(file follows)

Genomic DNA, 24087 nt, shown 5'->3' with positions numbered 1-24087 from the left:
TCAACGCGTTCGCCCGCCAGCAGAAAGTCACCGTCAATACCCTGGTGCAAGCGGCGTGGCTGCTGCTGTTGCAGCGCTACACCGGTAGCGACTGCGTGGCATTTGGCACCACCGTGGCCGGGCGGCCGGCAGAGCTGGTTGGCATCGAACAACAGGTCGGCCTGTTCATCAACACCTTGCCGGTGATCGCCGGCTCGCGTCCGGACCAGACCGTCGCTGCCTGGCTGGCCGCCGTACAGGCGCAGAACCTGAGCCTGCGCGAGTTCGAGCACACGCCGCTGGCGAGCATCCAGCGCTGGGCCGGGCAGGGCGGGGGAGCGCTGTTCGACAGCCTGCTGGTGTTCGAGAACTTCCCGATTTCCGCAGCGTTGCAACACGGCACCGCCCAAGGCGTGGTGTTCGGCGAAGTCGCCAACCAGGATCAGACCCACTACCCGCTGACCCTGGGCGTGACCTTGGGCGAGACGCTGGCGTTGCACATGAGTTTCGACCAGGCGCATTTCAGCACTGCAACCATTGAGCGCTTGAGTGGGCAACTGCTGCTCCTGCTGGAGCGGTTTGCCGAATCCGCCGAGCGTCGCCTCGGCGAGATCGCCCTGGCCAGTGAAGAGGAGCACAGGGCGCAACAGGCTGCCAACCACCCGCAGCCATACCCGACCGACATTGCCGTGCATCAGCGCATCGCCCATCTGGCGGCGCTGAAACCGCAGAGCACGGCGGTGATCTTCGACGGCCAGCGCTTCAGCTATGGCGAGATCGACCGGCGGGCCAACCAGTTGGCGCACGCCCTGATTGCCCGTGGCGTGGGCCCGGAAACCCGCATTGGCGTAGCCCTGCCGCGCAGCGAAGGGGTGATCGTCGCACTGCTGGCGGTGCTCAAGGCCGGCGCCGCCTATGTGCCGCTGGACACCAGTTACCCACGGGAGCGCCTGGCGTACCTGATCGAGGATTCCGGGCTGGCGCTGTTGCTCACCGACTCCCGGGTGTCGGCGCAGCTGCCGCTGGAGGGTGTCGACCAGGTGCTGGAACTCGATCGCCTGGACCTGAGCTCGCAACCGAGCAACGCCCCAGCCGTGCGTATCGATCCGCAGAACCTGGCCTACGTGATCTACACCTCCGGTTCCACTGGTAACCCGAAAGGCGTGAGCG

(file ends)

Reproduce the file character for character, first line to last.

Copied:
Genomic DNA, 24087 nt, shown 5'->3' with positions numbered 1-24087 from the left:
TCAACGCGTTCGCCCGCCAGCAGAAAGTCACCGTCAATACCCTGGTGCAAGCGGCGTGGCTGCTGCTGTTGCAGCGCTACACCGGTAGCGACTGCGTGGCATTTGGCACCACCGTGGCCGGGCGGCCGGCAGAGCTGGTTGGCATCGAACAACAGGTCGGCCTGTTCATCAACACCTTGCCGGTGATCGCCGGCTCGCGTCCGGACCAGACCGTCGCTGCCTGGCTGGCCGCCGTACAGGCGCAGAACCTGAGCCTGCGCGAGTTCGAGCACACGCCGCTGGCGAGCATCCAGCGCTGGGCCGGGCAGGGCGGGGGAGCGCTGTTCGACAGCCTGCTGGTGTTCGAGAACTTCCCGATTTCCGCAGCGTTGCAACACGGCACCGCCCAAGGCGTGGTGTTCGGCGAAGTCGCCAACCAGGATCAGACCCACTACCCGCTGACCCTGGGCGTGACCTTGGGCGAGACGCTGGCGTTGCACATGAGTTTCGACCAGGCGCATTTCAGCACTGCAACCATTGAGCGCTTGAGTGGGCAACTGCTGCTCCTGCTGGAGCGGTTTGCCGAATCCGCCGAGCGTCGCCTCGGCGAGATCGCCCTGGCCAGTGAAGAGGAGCACAGGGCGCAACAGGCTGCCAACCACCCGCAGCCATACCCGACCGACATTGCCGTGCATCAGCGCATCGCCCATCTGGCGGCGCTGAAACCGCAGAGCACGGCGGTGATCTTCGACGGCCAGCGCTTCAGCTATGGCGAGATCGACCGGCGGGCCAACCAGTTGGCGCACGCCCTGATTGCCCGTGGCGTGGGCCCGGAAACCCGCATTGGCGTAGCCCTGCCGCGCAGCGAAGGGGTGATCGTCGCACTGCTGGCGGTGCTCAAGGCCGGCGCCGCCTATGTGCCGCTGGACACCAGTTACCCACGGGAGCGCCTGGCGTACCTGATCGAGGATTCCGGGCTGGCGCTGTTGCTCACCGACTCCCGGGTGTCGGCGCAGCTGCCGCTGGAGGGTGTCGACCAGGTGCTGGAACTCGATCGCCTGGACCTGAGCTCGCAACCGAGCAACGCCCCAGCCGTGCGTATCGATCCGCAGAACCTGGCCTACGTGATCTACACCTCCGGTTCCACTGGTAACCCGAAAGGCGTGAGCG